Stigmatization of posttraumatic stress disorder is altered by PTSD Knowledge and the precipitating trauma of the sufferer

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Background: Reducing stigma could improve well-being and decrease discrimination toward persons with mental illness.

Aim: The current study investigated the impact of posttraumatic stress disorder (PTSD) knowledge and the characteristics of a person suffering from PTSD symptoms on stigmatization.

Method: University students (n = 560) read one of twelve vignettes describing someone with PTSD symptoms who varied by gender, military status, and precipitating trauma. Then, participants rated their own responses to the person in the vignette (i.e. personal stigma), their perception of how others would respond (i.e. perceived stigma), and their comfort with the person in different social settings (i.e. social distance) followed by a PTSD Knowledge Questionnaire.

Results: PTSD knowledge was associated with decreased personal stigma and increased willingness to socialize with individuals in the vignettes. The precipitating trauma of the person in the vignette influenced perceived stigma ratings, lowering perceived stigma for those who had experienced a rape as opposed to a car accident. Neither the gender nor military status of the person in the vignette affected stigmatization.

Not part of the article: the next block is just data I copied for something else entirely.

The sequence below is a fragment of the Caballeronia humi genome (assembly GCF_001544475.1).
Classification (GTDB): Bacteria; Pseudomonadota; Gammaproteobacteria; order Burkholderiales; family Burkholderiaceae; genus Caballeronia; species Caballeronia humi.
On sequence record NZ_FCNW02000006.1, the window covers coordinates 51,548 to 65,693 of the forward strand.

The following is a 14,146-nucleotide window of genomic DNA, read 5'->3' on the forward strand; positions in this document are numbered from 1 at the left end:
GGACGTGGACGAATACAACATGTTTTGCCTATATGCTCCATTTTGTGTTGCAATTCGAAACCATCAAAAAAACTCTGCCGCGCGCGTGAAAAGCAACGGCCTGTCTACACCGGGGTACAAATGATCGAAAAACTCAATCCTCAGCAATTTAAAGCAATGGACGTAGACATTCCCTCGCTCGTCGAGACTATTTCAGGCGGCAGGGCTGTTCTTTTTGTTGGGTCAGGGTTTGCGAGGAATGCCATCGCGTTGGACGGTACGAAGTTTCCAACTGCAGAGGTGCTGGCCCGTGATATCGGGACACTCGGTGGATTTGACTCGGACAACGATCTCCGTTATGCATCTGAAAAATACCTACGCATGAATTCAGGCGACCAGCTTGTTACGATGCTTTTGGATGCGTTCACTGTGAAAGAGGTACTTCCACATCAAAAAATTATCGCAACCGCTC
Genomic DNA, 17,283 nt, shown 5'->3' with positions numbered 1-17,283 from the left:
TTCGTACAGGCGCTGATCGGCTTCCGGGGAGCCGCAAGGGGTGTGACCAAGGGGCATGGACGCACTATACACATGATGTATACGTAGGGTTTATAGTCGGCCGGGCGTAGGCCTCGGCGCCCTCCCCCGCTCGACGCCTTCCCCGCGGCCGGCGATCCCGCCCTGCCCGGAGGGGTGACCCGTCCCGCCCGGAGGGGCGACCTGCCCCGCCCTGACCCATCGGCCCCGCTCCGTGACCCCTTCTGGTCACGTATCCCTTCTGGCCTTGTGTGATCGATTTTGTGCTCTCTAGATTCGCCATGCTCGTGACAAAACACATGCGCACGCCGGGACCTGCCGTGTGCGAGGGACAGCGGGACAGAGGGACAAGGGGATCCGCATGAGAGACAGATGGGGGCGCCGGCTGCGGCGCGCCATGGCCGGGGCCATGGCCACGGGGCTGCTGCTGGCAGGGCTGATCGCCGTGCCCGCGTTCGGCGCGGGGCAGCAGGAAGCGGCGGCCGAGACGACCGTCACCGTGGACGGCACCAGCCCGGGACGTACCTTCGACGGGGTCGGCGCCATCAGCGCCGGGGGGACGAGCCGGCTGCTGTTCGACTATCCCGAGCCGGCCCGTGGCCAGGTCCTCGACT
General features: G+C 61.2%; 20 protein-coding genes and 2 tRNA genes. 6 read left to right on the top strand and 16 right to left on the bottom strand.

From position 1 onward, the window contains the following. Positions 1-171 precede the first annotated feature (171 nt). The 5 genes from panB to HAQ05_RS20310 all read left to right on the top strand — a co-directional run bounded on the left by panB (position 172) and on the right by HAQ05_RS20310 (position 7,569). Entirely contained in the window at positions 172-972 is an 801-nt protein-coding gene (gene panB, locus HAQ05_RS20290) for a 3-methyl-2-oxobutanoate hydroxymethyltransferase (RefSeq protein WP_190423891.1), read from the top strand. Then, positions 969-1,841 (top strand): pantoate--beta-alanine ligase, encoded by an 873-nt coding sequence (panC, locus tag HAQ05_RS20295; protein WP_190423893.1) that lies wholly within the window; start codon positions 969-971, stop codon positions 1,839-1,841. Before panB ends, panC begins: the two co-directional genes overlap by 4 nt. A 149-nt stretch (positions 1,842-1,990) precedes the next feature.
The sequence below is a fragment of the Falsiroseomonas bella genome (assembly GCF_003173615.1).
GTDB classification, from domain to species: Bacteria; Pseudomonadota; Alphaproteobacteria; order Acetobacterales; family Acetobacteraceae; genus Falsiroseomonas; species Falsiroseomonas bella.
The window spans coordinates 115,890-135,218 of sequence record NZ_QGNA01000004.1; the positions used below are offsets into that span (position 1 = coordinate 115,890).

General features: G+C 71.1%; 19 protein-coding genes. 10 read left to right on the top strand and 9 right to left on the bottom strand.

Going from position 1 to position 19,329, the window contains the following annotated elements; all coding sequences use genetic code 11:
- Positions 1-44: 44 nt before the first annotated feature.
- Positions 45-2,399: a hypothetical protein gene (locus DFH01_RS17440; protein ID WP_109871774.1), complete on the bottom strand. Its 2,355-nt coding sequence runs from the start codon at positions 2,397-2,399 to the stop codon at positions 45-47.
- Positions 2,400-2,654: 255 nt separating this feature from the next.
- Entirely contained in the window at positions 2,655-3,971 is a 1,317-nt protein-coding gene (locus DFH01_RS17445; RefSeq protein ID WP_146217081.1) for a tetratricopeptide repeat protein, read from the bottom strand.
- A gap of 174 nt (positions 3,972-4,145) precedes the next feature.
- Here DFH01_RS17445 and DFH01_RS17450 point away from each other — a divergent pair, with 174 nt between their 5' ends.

Conclusions: The current findings underscore the importance of mental health education in reducing stigma and indicate that the type of precipitating trauma affects attitudes toward those with PTSD symptoms.


This article was originally published in Journal of Mental Health. The full-text article from the publisher can be found here.

Due to copyright restrictions, this article is not available for free download from ScholarWorks @ CWU.


Journal of Mental Health